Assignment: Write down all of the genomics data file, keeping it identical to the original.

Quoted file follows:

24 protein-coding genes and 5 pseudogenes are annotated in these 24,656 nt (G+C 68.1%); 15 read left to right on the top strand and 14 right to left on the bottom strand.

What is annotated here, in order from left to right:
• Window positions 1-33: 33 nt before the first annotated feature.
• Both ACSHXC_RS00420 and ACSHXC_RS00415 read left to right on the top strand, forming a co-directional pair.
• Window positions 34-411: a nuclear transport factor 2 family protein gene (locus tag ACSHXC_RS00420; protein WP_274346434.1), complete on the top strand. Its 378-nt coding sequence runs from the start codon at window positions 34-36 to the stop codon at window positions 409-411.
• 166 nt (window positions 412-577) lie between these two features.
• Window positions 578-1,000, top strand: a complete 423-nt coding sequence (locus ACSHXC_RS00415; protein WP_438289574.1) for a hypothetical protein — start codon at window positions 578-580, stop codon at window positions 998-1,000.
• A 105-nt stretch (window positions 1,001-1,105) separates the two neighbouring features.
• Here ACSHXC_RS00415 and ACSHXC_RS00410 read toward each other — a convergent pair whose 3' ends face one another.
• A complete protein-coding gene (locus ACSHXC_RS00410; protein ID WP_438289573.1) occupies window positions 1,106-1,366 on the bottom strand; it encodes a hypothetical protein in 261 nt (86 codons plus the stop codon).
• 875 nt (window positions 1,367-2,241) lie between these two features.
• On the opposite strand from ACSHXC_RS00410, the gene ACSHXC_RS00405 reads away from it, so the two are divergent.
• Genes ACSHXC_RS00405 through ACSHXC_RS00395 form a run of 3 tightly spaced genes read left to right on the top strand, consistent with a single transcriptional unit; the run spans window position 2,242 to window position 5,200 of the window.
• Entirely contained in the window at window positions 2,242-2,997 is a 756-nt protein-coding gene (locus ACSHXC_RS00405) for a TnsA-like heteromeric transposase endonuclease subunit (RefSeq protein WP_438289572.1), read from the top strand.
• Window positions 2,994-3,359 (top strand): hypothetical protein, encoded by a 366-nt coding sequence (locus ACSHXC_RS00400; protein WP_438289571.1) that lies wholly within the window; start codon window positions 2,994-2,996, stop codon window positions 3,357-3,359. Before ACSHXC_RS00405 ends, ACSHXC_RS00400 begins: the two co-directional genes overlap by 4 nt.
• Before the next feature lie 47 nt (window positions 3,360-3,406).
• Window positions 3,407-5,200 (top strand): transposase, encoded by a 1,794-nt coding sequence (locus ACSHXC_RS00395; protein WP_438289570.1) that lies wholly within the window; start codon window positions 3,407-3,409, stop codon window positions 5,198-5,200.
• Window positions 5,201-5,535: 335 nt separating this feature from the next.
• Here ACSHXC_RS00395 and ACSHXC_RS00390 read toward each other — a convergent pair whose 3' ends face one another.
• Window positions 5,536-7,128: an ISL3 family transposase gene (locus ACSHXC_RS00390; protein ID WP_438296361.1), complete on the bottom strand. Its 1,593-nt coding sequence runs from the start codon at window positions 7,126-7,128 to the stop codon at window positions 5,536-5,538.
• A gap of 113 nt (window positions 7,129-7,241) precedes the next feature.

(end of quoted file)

24 protein-coding genes and 5 pseudogenes are annotated in these 24,656 nt (G+C 68.1%); 15 read left to right on the top strand and 14 right to left on the bottom strand.

What is annotated here, in order from left to right:
• Window positions 1-33: 33 nt before the first annotated feature.
• Both ACSHXC_RS00420 and ACSHXC_RS00415 read left to right on the top strand, forming a co-directional pair.
• Window positions 34-411: a nuclear transport factor 2 family protein gene (locus tag ACSHXC_RS00420; protein WP_274346434.1), complete on the top strand. Its 378-nt coding sequence runs from the start codon at window positions 34-36 to the stop codon at window positions 409-411.
• 166 nt (window positions 412-577) lie between these two features.
• Window positions 578-1,000, top strand: a complete 423-nt coding sequence (locus ACSHXC_RS00415; protein WP_438289574.1) for a hypothetical protein — start codon at window positions 578-580, stop codon at window positions 998-1,000.
• A 105-nt stretch (window positions 1,001-1,105) separates the two neighbouring features.
• Here ACSHXC_RS00415 and ACSHXC_RS00410 read toward each other — a convergent pair whose 3' ends face one another.
• A complete protein-coding gene (locus ACSHXC_RS00410; protein ID WP_438289573.1) occupies window positions 1,106-1,366 on the bottom strand; it encodes a hypothetical protein in 261 nt (86 codons plus the stop codon).
• 875 nt (window positions 1,367-2,241) lie between these two features.
• On the opposite strand from ACSHXC_RS00410, the gene ACSHXC_RS00405 reads away from it, so the two are divergent.
• Genes ACSHXC_RS00405 through ACSHXC_RS00395 form a run of 3 tightly spaced genes read left to right on the top strand, consistent with a single transcriptional unit; the run spans window position 2,242 to window position 5,200 of the window.
• Entirely contained in the window at window positions 2,242-2,997 is a 756-nt protein-coding gene (locus ACSHXC_RS00405) for a TnsA-like heteromeric transposase endonuclease subunit (RefSeq protein WP_438289572.1), read from the top strand.
• Window positions 2,994-3,359 (top strand): hypothetical protein, encoded by a 366-nt coding sequence (locus ACSHXC_RS00400; protein WP_438289571.1) that lies wholly within the window; start codon window positions 2,994-2,996, stop codon window positions 3,357-3,359. Before ACSHXC_RS00405 ends, ACSHXC_RS00400 begins: the two co-directional genes overlap by 4 nt.
• Before the next feature lie 47 nt (window positions 3,360-3,406).
• Window positions 3,407-5,200 (top strand): transposase, encoded by a 1,794-nt coding sequence (locus ACSHXC_RS00395; protein WP_438289570.1) that lies wholly within the window; start codon window positions 3,407-3,409, stop codon window positions 5,198-5,200.
• Window positions 5,201-5,535: 335 nt separating this feature from the next.
• Here ACSHXC_RS00395 and ACSHXC_RS00390 read toward each other — a convergent pair whose 3' ends face one another.
• Window positions 5,536-7,128: an ISL3 family transposase gene (locus ACSHXC_RS00390; protein ID WP_438296361.1), complete on the bottom strand. Its 1,593-nt coding sequence runs from the start codon at window positions 7,126-7,128 to the stop codon at window positions 5,536-5,538.
• A gap of 113 nt (window positions 7,129-7,241) precedes the next feature.